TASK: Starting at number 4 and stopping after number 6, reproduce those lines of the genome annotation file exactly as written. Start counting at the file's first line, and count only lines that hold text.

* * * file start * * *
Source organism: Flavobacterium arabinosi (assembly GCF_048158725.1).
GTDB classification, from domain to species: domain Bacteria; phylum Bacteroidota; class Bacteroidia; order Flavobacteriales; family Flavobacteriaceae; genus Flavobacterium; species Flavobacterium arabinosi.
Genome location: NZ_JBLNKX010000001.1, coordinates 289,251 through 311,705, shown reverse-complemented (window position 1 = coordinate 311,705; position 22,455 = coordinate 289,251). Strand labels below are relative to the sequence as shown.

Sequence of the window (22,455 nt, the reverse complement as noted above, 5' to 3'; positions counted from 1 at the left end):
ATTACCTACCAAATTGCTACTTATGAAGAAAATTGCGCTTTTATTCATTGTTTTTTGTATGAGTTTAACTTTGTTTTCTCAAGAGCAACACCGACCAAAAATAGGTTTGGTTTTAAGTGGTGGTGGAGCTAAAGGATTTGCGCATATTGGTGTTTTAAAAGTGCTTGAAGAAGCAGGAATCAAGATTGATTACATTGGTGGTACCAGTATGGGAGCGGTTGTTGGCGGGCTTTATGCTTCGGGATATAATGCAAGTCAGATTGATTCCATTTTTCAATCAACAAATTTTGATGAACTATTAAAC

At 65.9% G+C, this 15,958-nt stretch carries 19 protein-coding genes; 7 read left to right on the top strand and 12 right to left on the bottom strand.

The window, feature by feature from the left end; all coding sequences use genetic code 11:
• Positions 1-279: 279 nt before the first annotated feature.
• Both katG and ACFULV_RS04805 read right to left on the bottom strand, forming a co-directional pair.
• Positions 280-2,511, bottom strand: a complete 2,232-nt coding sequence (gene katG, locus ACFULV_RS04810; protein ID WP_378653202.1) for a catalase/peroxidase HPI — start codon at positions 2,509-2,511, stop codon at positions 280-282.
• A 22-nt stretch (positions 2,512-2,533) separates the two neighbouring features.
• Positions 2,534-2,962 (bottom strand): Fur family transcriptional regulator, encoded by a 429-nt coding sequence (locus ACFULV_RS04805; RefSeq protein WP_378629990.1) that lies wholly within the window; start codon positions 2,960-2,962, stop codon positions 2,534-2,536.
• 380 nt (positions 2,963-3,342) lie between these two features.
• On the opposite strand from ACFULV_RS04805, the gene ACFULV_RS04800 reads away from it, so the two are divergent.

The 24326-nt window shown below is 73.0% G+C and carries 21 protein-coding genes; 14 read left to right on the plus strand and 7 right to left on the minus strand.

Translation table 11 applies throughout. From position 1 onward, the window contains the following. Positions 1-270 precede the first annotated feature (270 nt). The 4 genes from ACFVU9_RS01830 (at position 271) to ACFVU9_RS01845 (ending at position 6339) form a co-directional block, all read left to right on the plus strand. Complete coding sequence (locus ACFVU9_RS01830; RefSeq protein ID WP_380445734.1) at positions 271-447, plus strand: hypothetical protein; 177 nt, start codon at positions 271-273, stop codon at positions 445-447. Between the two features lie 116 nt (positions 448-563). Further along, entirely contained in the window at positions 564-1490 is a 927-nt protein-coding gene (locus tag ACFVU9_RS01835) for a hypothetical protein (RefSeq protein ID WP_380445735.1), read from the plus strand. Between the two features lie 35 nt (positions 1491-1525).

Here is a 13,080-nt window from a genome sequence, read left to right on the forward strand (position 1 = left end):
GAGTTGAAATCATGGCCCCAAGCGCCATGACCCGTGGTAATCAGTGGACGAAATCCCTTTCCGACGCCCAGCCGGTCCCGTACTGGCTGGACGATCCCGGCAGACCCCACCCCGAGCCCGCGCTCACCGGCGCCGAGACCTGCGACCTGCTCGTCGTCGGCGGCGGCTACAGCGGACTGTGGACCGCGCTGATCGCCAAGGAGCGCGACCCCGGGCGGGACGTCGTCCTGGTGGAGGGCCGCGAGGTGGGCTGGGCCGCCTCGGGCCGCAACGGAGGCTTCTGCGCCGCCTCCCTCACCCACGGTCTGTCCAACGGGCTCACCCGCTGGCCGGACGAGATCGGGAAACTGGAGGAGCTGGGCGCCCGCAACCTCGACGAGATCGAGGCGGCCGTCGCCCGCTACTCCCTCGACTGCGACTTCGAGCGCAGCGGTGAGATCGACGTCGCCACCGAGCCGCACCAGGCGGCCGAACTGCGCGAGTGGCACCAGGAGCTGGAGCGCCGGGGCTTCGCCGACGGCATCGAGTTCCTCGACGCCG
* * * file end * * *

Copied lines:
Sequence of the window (22,455 nt, the reverse complement as noted above, 5' to 3'; positions counted from 1 at the left end):
ATTACCTACCAAATTGCTACTTATGAAGAAAATTGCGCTTTTATTCATTGTTTTTTGTATGAGTTTAACTTTGTTTTCTCAAGAGCAACACCGACCAAAAATAGGTTTGGTTTTAAGTGGTGGTGGAGCTAAAGGATTTGCGCATATTGGTGTTTTAAAAGTGCTTGAAGAAGCAGGAATCAAGATTGATTACATTGGTGGTACCAGTATGGGAGCGGTTGTTGGCGGGCTTTATGCTTCGGGATATAATGCAAGTCAGATTGATTCCATTTTTCAATCAACAAATTTTGATGAACTATTAAAC

At 65.9% G+C, this 15,958-nt stretch carries 19 protein-coding genes; 7 read left to right on the top strand and 12 right to left on the bottom strand.